The third tier in the mobile code security stack is the operating system layer. This layer corresponds to the software running on a device that allows communications between the hardware and the application tiers. The operating system is periodically updated with feature enhancements, patches and security fixes, which may or may not coincide with patches made to the firmware by the physical handset manufacturer. The operating system provides access to its resources via the publishing of application programming interfaces. These resources are available to be consumed by the application layer as it is the only layer higher in the stack than the operating system itself. Simultaneously, the operating system communicates with the hardware/firmware to run processes and pass data to and from the device.
Operating system flaws are a very common flaw type and currently tend to be the target of choice for attackers that wish to have a high impact. If an operating system flaw is discovered, the entire installed base of that particular operating system revision will likely be vulnerable. It is at this layer, and above, where software is the overriding enforcement mechanism for security. Specifically due to the fact that software is relied upon, the operating system, and the application layer above, is the most common location where security flaws are discovered.
Mobile Security - Application Layer
The application tier resides at the top of the mobile security stack and is the layer that the end user directly interfaces with. The application layer is identified by running processes that utilize application programming interfaces provided by the operating system layer as an entry point into the rest of the stack.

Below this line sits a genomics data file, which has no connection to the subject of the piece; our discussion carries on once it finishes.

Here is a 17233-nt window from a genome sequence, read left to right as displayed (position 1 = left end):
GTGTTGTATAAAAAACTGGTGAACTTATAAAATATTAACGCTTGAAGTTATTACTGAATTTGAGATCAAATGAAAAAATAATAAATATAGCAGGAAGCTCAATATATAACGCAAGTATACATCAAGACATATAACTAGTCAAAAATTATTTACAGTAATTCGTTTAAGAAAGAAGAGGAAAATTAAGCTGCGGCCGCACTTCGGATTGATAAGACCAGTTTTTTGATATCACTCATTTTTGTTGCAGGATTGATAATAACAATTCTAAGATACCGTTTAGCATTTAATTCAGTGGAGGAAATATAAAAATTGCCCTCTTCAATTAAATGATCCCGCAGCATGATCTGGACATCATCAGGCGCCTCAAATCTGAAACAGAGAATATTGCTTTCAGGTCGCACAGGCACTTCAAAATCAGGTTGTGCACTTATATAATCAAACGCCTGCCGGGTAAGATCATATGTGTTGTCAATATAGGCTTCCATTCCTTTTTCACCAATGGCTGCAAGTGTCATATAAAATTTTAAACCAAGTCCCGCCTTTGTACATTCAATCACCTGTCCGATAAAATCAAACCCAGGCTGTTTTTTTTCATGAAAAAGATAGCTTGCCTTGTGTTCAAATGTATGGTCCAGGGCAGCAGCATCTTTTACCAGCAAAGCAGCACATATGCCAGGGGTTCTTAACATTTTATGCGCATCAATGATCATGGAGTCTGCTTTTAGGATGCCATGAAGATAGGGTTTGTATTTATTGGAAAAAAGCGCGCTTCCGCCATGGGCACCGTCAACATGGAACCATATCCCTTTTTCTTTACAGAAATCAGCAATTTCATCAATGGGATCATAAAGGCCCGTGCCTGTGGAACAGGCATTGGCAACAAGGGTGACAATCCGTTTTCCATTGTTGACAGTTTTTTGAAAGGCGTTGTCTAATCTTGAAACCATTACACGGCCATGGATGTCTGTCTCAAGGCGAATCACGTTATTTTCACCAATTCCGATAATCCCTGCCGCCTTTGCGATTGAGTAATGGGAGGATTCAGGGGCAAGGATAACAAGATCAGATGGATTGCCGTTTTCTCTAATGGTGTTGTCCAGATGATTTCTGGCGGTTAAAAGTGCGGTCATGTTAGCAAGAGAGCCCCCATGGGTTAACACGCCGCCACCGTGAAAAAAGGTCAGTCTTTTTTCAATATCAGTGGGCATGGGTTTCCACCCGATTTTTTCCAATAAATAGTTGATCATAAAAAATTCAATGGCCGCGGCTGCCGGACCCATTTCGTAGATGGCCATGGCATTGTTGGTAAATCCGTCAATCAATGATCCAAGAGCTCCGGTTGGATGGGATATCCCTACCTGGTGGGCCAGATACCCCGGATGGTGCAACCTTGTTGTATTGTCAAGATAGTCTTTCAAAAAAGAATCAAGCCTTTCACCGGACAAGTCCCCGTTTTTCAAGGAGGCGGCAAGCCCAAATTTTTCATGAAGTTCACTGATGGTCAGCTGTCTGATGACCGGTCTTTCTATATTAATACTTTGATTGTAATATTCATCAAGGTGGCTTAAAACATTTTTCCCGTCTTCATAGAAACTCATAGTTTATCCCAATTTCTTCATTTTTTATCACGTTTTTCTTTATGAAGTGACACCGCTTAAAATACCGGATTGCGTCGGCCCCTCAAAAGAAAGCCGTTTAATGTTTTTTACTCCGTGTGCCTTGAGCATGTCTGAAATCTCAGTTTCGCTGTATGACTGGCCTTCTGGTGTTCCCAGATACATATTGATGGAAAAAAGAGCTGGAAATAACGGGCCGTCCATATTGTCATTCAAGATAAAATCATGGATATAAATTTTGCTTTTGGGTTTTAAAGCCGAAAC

Application layer security flaws generally result from coding flaws in applications that are either shipped with or installed onto a mobile device after deployment. These flaws come in classes that are similar to the personal computing area. Buffer overflows, insecure storage of sensitive data, improper cryptographic algorithms, hardcoded passwords and backdoored applications are only a sample set of application layer flaw classes. The result of exploitation of application layer security flaws can range from elevated operating system privilege to exfiltration of sensitive data.
How to Test for Mobile Code Security
When analyzing an individual device for security implications, take into account each of the layers of the mobile code security stack and determine the effectiveness of the security mechanisms that are in place. At each layer, determine what, if any, security mechanisms and mitigations the manufacturer has implemented and if those mechanisms are sufficient for the type of data you plan to store and access on the device.
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Written by: Neil DuPaul